Frontier SI AOGEO training in Jakarta

Two of our passionate data experts, Alex Leith and Caitlin Adams travelled to Jakarta, Indonesia, to run a workshop on using the Open Data Cube. This workshop focussed on taking Earth observation data and applying it to coastal applications. Simon Oliver from Geoscience Australia joined Caitlin, Alex and 15 enthusiastic participants at the workshop, which was part of the Asia-Oceania Group on Earth Observations Annual Symposium. The morning session involved presentations on analysis ready data, the history of the ODC, its uses and applications and an introduction to Jupyter notebooks.

For those unfamiliar with Jupyter, it’s an open source web application that allows you to create and share documents containing live code, equations, visualisations and narrative text. Caitlin, Alex and the FrontierSI team put together a set of these specifically for using ODC and Digital Earth Australia (DEA) data for varied applications. After the group had familiarised themselves with these tools, it was time to deep-dive into the data.

Caitlin said the first hands-on session focussed on conducting remote sensing analyses.

“We showed the participants how to use Jupyter notebooks, use data from DEA and conduct remotes sensing analyses,” Caitlin said. “By the afternoon they were ready to apply what they had learned to two coastal applications of remote sensing: extracting coastlines from Landsat 8 data and classifying water using Sentinel 1 (radar) data.”

Alex said the workshop helped participants understand the power of the Open Data Cube.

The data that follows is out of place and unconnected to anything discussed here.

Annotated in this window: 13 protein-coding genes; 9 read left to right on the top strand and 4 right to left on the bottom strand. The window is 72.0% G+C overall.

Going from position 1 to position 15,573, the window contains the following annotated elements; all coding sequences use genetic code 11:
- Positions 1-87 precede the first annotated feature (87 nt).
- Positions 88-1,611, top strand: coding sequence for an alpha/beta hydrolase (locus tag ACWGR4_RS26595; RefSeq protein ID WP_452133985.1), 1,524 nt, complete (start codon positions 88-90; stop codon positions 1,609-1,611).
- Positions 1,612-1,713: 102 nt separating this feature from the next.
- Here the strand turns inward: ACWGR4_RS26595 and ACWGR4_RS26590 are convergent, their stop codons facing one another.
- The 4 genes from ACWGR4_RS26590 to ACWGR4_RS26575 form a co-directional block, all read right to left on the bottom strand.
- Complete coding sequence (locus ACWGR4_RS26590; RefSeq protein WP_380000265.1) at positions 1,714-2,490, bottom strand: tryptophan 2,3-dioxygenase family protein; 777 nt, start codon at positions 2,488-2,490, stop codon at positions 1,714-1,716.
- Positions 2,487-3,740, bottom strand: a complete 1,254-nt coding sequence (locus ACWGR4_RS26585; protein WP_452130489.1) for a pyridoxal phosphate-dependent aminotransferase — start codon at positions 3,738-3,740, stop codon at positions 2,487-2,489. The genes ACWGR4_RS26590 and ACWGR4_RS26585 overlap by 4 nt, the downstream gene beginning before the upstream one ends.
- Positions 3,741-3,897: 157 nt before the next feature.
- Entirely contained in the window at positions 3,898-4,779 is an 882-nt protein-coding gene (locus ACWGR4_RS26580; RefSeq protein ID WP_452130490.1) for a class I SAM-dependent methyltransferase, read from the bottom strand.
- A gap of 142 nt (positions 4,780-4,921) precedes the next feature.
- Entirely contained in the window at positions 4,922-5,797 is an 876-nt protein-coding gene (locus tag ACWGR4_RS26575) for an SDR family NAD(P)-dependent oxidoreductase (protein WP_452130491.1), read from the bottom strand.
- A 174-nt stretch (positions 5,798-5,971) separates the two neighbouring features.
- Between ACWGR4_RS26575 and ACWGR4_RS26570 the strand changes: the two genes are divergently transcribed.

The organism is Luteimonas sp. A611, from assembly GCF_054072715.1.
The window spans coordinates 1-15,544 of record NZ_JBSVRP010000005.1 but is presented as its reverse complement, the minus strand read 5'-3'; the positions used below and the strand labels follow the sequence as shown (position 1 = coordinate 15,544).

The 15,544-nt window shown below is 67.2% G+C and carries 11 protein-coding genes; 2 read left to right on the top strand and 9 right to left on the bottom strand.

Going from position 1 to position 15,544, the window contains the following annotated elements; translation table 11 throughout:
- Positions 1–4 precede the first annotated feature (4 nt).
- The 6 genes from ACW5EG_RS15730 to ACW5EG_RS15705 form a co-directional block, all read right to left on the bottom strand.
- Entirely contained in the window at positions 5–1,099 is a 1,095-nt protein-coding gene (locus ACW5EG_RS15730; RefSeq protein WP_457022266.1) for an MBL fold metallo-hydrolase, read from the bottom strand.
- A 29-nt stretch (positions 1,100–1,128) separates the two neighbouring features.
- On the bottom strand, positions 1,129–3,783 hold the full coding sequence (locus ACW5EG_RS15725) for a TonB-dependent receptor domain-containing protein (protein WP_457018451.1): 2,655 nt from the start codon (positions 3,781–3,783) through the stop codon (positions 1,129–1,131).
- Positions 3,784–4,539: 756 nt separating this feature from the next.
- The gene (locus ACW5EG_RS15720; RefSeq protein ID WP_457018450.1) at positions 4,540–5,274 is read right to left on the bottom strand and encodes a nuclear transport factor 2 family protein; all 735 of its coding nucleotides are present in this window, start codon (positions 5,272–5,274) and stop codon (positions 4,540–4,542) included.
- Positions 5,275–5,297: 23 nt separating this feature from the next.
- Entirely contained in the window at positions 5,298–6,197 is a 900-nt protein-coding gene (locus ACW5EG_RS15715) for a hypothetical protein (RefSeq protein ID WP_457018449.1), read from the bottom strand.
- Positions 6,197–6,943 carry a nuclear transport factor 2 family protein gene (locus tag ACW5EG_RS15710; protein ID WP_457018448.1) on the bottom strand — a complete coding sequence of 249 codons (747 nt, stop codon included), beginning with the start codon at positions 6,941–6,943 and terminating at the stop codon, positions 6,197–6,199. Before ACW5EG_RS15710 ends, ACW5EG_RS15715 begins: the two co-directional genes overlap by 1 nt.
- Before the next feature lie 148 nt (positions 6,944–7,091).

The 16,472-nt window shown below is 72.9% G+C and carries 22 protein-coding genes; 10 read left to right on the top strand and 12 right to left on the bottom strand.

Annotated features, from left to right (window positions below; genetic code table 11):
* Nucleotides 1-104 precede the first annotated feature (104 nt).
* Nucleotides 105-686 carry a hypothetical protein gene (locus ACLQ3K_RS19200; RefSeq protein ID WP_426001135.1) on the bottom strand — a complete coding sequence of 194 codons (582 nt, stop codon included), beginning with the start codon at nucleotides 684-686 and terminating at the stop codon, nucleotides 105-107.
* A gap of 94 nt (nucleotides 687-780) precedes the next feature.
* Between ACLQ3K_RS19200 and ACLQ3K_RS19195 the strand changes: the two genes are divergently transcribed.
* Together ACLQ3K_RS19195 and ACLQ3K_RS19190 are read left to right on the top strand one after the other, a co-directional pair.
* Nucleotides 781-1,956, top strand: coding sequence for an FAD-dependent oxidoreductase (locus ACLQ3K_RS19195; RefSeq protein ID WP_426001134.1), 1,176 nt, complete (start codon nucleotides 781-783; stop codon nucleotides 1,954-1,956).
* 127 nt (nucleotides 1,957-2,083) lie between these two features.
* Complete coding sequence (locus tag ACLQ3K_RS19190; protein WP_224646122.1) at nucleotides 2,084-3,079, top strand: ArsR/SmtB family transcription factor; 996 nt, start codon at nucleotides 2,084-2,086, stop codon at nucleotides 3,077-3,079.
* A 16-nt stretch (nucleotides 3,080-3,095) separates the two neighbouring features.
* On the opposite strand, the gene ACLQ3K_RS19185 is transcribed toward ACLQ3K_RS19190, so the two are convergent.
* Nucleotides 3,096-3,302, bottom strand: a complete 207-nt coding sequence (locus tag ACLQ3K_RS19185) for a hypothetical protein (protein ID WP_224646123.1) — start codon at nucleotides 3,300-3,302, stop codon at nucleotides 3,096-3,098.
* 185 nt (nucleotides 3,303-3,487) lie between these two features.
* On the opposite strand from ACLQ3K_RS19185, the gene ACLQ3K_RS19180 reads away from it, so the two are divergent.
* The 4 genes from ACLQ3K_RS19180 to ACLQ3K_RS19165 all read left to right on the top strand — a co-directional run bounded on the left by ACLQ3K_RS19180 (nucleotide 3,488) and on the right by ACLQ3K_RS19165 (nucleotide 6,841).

“Seeing that ‘a-ha’ moment within the group when they realised the potential of the ODC to conduct relevant analyses, was truly awesome,” he said. “Bringing this tool and demonstrating the value of the data products DEA produce for the region is important work for FrontierSI and GA to continue into the future.

“Our team, which traverses several organisations, has been working hard to develop these tools for over 12 months,” Alex said.

“Using cloud infrastructure, the tech team at FrontierSI has opened up access to DEA data, to provide an easy to use online tool for data exploration and analysis. This will allow users of all different skill levels to take Jupyter notebooks as guides and see how these new tools can benefit their work,” he said. “Building what we have dubbed the ‘DEA Sandbox’ took a diverse set of skills from our in-house team and in doing so we have created something that is genuinely useful.”

If you would like to give feedback on the sandbox or other aspects of the DEA work, please head to the survey the team has put together here.

Caitlin and Alex concluded the day by trying some local fruits, including salak, also known as snake fruit, and durian, which has a reputation of smelling like dirty socks and tasting like gold.